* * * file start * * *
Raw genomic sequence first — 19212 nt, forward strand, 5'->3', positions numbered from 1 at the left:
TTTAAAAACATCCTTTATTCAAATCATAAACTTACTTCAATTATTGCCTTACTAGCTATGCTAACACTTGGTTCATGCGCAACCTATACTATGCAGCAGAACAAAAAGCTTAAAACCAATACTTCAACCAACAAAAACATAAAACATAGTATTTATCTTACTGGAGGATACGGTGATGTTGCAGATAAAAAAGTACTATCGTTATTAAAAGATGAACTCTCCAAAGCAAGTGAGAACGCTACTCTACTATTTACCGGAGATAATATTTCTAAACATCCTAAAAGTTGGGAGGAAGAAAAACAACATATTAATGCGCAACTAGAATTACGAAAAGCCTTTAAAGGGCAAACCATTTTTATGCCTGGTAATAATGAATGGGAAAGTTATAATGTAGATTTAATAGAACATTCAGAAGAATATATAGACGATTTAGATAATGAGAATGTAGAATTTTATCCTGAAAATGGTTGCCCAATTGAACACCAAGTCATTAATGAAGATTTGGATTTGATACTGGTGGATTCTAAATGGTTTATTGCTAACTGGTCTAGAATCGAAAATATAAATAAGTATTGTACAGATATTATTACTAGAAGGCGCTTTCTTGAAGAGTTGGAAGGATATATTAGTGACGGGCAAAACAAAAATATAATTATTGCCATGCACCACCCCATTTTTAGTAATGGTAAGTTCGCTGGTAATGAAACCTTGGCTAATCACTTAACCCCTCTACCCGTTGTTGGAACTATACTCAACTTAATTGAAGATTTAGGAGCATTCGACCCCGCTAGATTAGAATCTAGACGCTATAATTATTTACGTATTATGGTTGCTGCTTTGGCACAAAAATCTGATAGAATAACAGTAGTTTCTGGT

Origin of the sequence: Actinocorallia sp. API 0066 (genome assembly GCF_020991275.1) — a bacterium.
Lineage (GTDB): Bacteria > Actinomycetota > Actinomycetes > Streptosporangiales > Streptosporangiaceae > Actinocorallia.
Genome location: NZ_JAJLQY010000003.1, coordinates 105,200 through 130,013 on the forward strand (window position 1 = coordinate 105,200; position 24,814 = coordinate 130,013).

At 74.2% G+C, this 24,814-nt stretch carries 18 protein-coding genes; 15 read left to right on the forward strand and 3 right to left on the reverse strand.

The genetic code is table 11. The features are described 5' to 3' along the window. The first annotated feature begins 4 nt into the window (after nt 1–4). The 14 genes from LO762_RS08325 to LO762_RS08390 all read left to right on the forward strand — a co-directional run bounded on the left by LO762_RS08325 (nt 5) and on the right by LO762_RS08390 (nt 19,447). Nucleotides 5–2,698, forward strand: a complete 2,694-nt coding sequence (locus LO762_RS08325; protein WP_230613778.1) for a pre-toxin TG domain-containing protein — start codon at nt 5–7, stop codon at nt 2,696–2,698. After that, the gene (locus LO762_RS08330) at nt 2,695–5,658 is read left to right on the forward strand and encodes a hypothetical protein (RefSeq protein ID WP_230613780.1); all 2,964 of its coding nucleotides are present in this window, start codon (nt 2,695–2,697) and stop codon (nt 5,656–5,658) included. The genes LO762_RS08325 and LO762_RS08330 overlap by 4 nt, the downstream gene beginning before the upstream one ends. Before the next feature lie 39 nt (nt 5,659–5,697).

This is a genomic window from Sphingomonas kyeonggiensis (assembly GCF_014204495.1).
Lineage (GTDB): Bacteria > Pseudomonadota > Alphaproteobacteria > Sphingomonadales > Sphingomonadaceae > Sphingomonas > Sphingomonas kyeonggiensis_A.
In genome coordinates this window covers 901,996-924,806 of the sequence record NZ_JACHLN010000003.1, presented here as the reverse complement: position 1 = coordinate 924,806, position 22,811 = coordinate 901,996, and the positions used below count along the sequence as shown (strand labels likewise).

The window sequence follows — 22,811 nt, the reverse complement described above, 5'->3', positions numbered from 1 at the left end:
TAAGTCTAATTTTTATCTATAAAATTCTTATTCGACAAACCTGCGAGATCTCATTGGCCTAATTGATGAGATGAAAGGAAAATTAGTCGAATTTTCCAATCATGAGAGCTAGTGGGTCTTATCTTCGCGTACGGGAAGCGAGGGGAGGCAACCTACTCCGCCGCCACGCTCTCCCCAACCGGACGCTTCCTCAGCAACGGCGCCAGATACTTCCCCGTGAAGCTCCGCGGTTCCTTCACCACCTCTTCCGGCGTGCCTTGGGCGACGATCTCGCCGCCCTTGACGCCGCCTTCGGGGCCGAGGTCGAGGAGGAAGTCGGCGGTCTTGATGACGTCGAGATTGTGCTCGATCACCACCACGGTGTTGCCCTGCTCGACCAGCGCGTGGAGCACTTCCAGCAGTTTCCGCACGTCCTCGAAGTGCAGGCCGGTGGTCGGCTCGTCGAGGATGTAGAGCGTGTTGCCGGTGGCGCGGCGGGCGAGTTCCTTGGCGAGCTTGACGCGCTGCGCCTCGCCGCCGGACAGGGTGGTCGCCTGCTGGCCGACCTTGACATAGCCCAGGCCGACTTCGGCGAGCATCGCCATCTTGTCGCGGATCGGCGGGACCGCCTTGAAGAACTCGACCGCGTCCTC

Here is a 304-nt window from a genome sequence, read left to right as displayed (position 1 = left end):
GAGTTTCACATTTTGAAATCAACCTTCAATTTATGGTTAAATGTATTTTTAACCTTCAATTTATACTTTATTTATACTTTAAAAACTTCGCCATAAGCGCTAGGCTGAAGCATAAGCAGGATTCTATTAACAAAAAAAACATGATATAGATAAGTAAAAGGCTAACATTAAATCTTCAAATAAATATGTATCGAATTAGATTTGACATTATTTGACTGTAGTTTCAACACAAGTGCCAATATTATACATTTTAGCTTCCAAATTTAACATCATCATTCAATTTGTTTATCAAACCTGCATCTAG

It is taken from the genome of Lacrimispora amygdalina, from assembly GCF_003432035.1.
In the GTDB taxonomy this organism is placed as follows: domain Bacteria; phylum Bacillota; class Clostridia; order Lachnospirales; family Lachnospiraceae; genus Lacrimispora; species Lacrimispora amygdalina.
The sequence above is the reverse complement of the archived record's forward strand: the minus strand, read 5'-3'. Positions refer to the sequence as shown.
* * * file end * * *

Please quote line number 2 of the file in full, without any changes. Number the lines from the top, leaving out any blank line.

TTTAAAAACATCCTTTATTCAAATCATAAACTTACTTCAATTATTGCCTTACTAGCTATGCTAACACTTGGTTCATGCGCAACCTATACTATGCAGCAGAACAAAAAGCTTAAAACCAATACTTCAACCAACAAAAACATAAAACATAGTATTTATCTTACTGGAGGATACGGTGATGTTGCAGATAAAAAAGTACTATCGTTATTAAAAGATGAACTCTCCAAAGCAAGTGAGAACGCTACTCTACTATTTACCGGAGATAATATTTCTAAACATCCTAAAAGTTGGGAGGAAGAAAAACAACATATTAATGCGCAACTAGAATTACGAAAAGCCTTTAAAGGGCAAACCATTTTTATGCCTGGTAATAATGAATGGGAAAGTTATAATGTAGATTTAATAGAACATTCAGAAGAATATATAGACGATTTAGATAATGAGAATGTAGAATTTTATCCTGAAAATGGTTGCCCAATTGAACACCAAGTCATTAATGAAGATTTGGATTTGATACTGGTGGATTCTAAATGGTTTATTGCTAACTGGTCTAGAATCGAAAATATAAATAAGTATTGTACAGATATTATTACTAGAAGGCGCTTTCTTGAAGAGTTGGAAGGATATATTAGTGACGGGCAAAACAAAAATATAATTATTGCCATGCACCACCCCATTTTTAGTAATGGTAAGTTCGCTGGTAATGAAACCTTGGCTAATCACTTAACCCCTCTACCCGTTGTTGGAACTATACTCAACTTAATTGAAGATTTAGGAGCATTCGACCCCGCTAGATTAGAATCTAGACGCTATAATTATTTACGTATTATGGTTGCTGCTTTGGCACAAAAATCTGATAGAATAACAGTAGTTTCTGGT